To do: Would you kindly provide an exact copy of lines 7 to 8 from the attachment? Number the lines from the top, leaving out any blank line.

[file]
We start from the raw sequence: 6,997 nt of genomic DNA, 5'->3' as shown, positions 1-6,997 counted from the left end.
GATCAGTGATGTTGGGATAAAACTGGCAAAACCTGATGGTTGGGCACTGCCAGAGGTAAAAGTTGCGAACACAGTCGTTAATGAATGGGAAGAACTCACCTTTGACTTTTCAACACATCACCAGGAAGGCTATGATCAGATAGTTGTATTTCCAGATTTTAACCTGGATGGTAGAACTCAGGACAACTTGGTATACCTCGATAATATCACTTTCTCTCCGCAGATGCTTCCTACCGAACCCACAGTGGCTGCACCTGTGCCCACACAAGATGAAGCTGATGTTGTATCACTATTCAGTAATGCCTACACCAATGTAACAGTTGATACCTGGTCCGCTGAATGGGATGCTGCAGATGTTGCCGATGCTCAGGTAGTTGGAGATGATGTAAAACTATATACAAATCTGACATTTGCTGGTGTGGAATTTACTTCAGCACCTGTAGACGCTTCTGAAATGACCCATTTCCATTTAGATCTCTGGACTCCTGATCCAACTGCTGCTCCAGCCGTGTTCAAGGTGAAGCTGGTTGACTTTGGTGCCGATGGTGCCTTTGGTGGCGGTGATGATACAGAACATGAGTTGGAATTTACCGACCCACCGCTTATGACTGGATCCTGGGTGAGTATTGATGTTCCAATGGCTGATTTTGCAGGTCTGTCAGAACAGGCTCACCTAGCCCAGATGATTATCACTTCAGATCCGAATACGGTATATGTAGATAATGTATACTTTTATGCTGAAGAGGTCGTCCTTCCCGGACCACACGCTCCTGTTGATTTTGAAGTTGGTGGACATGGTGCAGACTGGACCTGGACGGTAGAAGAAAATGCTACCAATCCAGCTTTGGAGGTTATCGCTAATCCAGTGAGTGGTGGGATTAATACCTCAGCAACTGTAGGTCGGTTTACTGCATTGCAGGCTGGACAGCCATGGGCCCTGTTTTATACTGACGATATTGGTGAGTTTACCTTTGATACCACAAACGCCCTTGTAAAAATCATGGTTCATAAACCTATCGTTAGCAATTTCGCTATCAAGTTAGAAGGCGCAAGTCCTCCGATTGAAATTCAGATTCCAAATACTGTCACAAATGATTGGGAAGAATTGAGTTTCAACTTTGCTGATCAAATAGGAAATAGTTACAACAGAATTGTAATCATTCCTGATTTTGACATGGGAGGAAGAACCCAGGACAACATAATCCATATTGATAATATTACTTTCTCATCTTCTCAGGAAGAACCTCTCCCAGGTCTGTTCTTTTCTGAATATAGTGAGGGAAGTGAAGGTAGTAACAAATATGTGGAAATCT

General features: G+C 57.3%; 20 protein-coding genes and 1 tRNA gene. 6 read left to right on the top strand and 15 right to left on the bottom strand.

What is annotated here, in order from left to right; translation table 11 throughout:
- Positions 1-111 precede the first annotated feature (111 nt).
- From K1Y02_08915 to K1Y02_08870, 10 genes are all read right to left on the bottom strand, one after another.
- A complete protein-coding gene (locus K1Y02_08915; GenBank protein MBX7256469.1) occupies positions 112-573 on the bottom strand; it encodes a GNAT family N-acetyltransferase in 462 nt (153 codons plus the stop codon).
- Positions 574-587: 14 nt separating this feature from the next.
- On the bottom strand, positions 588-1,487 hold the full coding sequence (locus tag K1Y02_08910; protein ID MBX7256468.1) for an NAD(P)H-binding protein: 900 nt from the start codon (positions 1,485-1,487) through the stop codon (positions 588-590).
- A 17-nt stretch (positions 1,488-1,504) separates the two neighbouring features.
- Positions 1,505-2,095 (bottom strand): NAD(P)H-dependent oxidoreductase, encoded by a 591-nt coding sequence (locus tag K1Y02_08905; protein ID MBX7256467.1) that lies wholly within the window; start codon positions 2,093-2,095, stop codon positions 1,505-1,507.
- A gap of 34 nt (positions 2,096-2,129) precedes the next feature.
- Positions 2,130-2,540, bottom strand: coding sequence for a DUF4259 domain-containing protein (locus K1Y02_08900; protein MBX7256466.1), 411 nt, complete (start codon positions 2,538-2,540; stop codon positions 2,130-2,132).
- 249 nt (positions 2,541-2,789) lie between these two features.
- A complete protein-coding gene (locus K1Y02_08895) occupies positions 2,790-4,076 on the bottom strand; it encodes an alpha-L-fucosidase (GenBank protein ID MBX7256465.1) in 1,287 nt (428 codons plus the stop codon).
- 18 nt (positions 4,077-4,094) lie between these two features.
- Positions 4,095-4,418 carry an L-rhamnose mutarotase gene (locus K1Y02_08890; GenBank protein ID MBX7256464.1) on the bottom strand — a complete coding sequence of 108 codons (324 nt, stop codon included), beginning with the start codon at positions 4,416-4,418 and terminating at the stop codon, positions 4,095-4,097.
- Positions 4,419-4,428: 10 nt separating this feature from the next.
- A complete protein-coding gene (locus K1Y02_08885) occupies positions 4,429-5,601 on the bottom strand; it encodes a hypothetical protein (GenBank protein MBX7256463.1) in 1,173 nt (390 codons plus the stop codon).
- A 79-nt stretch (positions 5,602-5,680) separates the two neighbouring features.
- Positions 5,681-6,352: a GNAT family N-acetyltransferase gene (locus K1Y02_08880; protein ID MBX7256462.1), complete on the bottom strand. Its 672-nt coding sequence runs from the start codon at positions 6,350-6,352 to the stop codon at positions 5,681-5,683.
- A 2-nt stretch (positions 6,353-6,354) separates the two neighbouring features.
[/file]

- A complete protein-coding gene (locus K1Y02_08915; GenBank protein MBX7256469.1) occupies positions 112-573 on the bottom strand; it encodes a GNAT family N-acetyltransferase in 462 nt (153 codons plus the stop codon).
- Positions 574-587: 14 nt separating this feature from the next.